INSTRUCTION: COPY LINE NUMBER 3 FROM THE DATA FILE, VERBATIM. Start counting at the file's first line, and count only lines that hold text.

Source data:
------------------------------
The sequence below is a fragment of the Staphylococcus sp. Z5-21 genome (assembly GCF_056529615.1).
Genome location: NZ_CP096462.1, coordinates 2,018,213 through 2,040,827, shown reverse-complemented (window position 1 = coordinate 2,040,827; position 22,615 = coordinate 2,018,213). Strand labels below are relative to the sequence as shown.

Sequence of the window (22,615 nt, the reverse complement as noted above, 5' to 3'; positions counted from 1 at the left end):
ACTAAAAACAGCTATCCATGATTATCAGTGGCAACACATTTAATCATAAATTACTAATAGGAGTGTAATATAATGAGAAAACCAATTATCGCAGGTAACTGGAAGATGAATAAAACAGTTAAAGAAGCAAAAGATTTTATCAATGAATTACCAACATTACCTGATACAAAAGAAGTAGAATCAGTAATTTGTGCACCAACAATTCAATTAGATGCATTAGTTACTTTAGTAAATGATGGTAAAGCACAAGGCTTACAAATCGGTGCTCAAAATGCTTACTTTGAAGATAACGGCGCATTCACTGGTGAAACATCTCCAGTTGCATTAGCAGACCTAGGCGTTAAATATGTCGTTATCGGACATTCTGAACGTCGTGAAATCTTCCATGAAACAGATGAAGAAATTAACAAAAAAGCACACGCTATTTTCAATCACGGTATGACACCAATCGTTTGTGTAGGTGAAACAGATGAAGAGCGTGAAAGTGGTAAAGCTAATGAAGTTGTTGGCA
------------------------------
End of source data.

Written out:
Sequence of the window (22,615 nt, the reverse complement as noted above, 5' to 3'; positions counted from 1 at the left end):